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Vice President Kamala Harris Could Kill the Filibuster Herself

"All right, should I do this?" Harris could be heard asking as her fingers reached for the small ivory gavel in front of her. With a nod from the Senate parliamentarian, Elizabeth MacDonough, Harris gave the gavel a short tap and performed the most visible role afforded to her under the Constitution.

"On this vote, the yeas are 50, the nays are 50," Harris intoned. "The Senate being equally divided, the vice president votes in the affirmative, and the concurrent resolution as amended is adopted." Scattered applause greeted her announcement.

Harris' predecessor, Mike Pence, wound up casting 13 tiebreaking votes, a record for modern vice presidents. It's a job he, Harris and every other vice president past gained in almost an accident of history, an afterthought role for an afterthought position. As the vice presidency was debated in the closing days of the Constitutional Convention, Roger Sherman of Connecticut worried that the officeholder "would be without employment" if the senatorial duties weren't tacked on.

It's not a gig that Harris apparently relishes at the moment, though. The Los Angeles Times reported in January that her advisers would prefer that Senate Democrats find ways to avoid her having to cast tiebreaking votes all that often. They are, in fact, "hoping the Senate duties don't distract from her other responsibilities and priorities too much, hindering travel, dominating her schedule or interfering with her ability to become an active player in the Biden White House."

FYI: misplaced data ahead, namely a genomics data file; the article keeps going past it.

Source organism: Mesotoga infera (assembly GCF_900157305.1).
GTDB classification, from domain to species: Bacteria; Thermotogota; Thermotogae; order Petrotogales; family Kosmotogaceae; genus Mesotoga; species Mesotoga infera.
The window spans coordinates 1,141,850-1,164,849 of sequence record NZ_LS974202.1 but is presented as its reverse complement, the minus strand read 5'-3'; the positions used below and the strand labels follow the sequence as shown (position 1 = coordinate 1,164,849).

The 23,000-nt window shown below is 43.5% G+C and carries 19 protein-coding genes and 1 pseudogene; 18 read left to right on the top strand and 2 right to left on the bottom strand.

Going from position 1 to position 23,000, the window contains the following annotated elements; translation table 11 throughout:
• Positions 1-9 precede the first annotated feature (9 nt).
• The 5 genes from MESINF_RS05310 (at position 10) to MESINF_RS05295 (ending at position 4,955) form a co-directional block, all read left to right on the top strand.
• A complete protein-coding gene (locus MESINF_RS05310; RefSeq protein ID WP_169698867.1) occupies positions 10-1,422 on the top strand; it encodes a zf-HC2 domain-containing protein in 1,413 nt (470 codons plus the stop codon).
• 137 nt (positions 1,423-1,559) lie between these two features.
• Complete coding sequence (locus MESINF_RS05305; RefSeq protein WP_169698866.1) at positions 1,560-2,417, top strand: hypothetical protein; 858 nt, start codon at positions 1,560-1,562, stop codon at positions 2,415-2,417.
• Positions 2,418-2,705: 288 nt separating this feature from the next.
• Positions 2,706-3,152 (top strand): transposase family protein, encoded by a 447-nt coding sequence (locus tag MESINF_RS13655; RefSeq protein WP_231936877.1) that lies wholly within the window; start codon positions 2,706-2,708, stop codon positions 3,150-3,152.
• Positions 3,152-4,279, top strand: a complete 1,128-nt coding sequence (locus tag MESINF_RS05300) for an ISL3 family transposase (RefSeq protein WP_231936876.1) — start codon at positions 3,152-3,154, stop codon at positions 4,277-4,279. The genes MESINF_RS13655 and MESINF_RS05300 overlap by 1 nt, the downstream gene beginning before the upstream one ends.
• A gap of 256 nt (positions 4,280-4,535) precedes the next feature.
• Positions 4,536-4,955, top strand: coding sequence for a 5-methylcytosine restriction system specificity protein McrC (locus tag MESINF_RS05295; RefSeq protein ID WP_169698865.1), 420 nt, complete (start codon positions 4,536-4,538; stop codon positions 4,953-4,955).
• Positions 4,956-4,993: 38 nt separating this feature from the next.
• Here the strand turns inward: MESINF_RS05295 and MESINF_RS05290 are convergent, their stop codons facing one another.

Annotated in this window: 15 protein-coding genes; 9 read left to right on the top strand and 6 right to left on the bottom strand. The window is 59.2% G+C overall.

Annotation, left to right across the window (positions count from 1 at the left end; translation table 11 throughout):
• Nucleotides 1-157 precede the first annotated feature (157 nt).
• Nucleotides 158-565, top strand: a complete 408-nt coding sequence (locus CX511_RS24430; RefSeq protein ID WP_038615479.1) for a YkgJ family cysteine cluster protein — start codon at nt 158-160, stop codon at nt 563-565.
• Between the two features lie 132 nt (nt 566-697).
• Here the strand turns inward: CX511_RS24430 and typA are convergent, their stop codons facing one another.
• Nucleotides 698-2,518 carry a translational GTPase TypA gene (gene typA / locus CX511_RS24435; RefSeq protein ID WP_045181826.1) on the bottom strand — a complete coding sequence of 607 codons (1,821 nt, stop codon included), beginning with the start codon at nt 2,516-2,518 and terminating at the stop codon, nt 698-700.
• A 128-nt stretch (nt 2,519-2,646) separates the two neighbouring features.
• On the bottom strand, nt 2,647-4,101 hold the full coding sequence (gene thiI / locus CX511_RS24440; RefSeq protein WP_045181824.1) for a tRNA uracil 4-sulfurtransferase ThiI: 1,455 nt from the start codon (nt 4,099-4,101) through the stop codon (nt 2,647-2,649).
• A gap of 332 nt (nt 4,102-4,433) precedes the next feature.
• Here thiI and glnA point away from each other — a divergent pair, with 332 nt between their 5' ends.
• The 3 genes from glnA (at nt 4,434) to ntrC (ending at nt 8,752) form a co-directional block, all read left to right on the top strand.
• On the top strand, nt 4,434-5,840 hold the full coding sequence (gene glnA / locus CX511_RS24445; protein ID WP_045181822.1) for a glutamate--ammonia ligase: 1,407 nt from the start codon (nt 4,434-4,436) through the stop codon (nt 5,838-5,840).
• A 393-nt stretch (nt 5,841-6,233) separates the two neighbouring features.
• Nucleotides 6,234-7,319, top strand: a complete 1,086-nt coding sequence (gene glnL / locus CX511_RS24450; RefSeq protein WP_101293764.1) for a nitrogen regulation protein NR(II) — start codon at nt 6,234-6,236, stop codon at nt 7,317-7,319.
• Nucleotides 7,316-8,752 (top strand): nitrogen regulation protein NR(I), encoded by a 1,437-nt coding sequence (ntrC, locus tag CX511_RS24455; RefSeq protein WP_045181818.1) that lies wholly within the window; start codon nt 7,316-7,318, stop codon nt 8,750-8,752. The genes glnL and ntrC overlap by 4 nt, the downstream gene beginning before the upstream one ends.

But aside from her tiebreaking vote giving Democrats the majority, Harris is poised to be essential to one of the most pressing issues the Senate will confront this Congress: ending the filibuster. Senate Democrats have been considering getting rid of the arcane quirk of the rules, which stands in the way of the caucus' agenda. The marathon of voting last week was the price for avoiding the 60-vote threshold to cut off debate on legislation that the filibuster otherwise imposes. If and when the time comes to nuke the filibuster, Harris would — and should — become the latest in a string of vice presidents to try to chip away at the filibuster's power.

Her aides' reported hesitancy to dwell too much on the Senate isn't surprising given what the vice presidency has become. But in America's early days, there was little of the hand-in-hand cooperation between the president and his running mate that we see in modern administrations. While Thomas Jefferson and Alexander Hamilton locked horns in George Washington's Cabinet, John Adams was mostly confined to the legislative branch, sitting in on the first meetings of the newly formed Senate.

As presiding officer, Adams was to help guide the flow of traffic on the Senate floor, recognizing speakers and ruling on points of order and other procedural matters. "It is not for me to interrupt your deliberations by any general observations on the state of the nation, or by recommending, or proposing any particular measures," Adams said when first addressing the Senate in April 1789.

But Adams didn't stick to that promise for long. During one infamous early debate, he suggested that Washington hold the title of "His Highness, the President of the United States of America, and Protector of the Rights of the Same." The suggestion was roundly rejected. After a year of Adams' lectures to the Senate, he got a warning from a friend that he was making a lot of enemies with his interference. Adams in response said he had "no desire ever to open my mouth again upon any question." This time he kept his word.

Read entire article at MSNBC